Category Archives: Foreclosure Property

Picking the Most Appropriate Foreclosure Homes for Sale

Many have jumped into the bandwagon of foreclosure homes for sale. This is because the opportunities are really good and the chance to spot a good property is abundant. There are several types of foreclosures in the market today. Each kind possess their own charm that can appeal to different types of buyers.

Here are some of the more popular forms of foreclosures:


Pre-foreclosure homes for sale are offered either by the financing company holding the unpaid mortgage or the home owner themselves. At this point the home has not yet been foreclosed upon. Usually the home owners decide to sell the property off to prevent foreclosure and save their credit reputation. Buyers of foreclosure homes for sale in this manner may be able to conduct a thorough inspection of the home before committing to purchase. There may also be a wider berth for negotiations as the owner is fighting against a deadline.

Auction Sales

Right after a property has been foreclosed on it usually goes to the auction block and offered to the public. As any auction goes, bidders attempt to best each other in a bidding process. Auctions are cash sales so buyers planning to purchase a home in this manner should be prepared to pay for the entire amount of the property in a very short time. Homes sold at auctions may fetch the lowest price but buyers do not have the luxury of inspecting the home.

REO Homes

Homes that do not sell at auctions revert to the holder of the mortgage and become real estate owned homes. A lot of people find this manner of buying foreclosure homes for sale to their liking. It is probably because of the feeling of security that comes from dealing with a bank or an established financial institution. The price of the home may not be as low as a pre-foreclosure or an auction home but banks do offer perks to stimulate purchase. Once the home becomes a real estate owned the mortgage is extinguished and it comes to the market just like a brand new property. Banks likewise offer title insurance and pest certification in the package.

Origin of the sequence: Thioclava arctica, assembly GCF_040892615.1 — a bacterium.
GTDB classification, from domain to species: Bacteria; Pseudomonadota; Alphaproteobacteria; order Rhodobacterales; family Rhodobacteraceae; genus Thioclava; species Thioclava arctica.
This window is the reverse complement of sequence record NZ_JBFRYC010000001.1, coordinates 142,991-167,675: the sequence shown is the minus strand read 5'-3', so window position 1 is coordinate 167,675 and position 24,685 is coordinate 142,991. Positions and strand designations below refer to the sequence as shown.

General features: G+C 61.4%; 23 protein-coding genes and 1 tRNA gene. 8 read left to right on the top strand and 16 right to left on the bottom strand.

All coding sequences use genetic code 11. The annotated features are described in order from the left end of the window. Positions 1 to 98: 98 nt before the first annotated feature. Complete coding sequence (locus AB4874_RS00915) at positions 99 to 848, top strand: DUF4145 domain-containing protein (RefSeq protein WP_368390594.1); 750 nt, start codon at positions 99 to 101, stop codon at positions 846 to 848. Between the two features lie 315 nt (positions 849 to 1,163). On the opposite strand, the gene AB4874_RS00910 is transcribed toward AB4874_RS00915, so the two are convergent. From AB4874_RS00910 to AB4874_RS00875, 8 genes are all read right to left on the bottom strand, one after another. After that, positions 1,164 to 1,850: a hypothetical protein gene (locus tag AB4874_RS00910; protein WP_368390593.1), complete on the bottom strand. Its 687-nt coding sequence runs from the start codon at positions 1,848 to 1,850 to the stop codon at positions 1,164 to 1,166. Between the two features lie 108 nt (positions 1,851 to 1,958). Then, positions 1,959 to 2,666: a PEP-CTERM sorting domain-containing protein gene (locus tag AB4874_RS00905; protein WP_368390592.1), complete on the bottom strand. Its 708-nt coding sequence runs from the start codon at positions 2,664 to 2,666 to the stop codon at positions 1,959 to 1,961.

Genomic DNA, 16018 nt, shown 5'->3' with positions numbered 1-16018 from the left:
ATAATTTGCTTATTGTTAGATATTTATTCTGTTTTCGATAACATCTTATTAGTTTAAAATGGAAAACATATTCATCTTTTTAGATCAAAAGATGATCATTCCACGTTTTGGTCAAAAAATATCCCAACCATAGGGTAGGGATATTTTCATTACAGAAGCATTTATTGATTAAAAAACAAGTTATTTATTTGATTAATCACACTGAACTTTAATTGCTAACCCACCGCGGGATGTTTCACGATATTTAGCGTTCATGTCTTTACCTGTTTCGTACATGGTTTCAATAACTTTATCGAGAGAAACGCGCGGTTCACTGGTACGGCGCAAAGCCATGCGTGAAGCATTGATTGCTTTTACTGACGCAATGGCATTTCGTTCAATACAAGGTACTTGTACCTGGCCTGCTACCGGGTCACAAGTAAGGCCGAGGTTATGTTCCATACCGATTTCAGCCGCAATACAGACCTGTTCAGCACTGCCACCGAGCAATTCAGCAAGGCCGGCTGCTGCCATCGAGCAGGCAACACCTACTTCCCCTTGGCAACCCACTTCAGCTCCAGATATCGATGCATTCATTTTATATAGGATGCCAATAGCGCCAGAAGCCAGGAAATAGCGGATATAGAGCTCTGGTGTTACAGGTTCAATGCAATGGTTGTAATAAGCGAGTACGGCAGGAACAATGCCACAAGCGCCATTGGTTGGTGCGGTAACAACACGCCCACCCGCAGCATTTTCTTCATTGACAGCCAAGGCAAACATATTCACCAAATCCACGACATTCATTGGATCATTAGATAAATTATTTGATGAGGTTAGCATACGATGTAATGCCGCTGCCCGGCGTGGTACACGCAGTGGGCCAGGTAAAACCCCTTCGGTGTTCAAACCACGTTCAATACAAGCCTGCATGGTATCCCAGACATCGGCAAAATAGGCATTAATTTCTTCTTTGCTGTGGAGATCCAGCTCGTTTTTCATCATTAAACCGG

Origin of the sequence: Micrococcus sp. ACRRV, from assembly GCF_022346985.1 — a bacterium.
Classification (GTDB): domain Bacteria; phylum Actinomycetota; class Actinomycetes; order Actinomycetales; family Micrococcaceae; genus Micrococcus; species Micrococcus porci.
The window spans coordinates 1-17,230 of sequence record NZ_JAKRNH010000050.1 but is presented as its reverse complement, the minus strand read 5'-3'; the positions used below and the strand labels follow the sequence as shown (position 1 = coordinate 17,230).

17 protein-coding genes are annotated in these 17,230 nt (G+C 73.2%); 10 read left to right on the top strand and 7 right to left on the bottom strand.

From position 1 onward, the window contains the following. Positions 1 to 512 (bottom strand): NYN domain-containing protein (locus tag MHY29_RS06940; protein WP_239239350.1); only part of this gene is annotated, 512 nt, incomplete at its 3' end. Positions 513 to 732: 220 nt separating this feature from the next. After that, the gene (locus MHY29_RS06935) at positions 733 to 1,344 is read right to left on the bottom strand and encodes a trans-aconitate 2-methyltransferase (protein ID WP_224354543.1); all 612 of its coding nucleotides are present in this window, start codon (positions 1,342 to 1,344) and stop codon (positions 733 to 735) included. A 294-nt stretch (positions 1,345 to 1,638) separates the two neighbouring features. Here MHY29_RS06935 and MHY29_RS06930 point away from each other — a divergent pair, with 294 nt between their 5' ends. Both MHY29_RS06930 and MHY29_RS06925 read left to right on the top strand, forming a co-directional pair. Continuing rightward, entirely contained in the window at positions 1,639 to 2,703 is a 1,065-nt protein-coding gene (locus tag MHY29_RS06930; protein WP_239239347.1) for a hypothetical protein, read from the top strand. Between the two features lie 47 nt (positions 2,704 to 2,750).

Joseph B. Smith has been educating buyers on the finer points of foreclosure homes for sale at for over ten years. Contact Joseph B. Smith through if you need help finding information about foreclosure homes for sale.

Article Source:

Building Personal Wealth With Bank Owned Properties

Bank owned properties are also known as real estate owned homes. They are sold as is but at greatly discounted rates. Most banks have an inventory of foreclosed homes that they consider non-performing assets. The pressure is high on them to sell these homes as fast as possible as they bear down on the resources of the bank.

Qualities of Bank Foreclosures

Distressed homes become bank owned properties when they do not sell at auctions. The banks then appoint real estate agents or brokers to sell these properties for them. They also list the homes in various foreclosure listings. Banks go the extra length to ensure that these homes get sold. Once a home becomes real estate owned, the mortgage is extinguished but is priced closer to the value of the outstanding loan than the real market value. The homes offer great savings potential for buyers.

Prospective buyers of bank foreclosures should be able to inspect the property prior to signing the deed of sale. In fact buyers can stipulate a clause on the sale contract that will allow them to pull out of the agreement pending the result of the home inspection to be carried out by a professional inspector.

Bank owned properties sold to the market always come with title insurance unlike other types of foreclosures where would be buyers still need to conduct a title search to reveal the status of the property in terms of back taxes, liens and other holds.

There will typically be a minimum pest certification that comes with the home and the bank will likewise handle the eviction of former occupants so that the new owners can move in without much problems.

To purchase bank foreclosed homes, you need to make an offer through the bank-appointed agent or broker. The bank can make a counter-offer which you may either accept or do a counter-offer for. You may also negotiate for other aspects of the contract like the mortgage terms and the rate of interest.

Joseph B. Smith has been educating buyers on the finer points of bank owned properties at for over five years. Contact Joseph B. Smith through if you need help finding information about bank owned properties.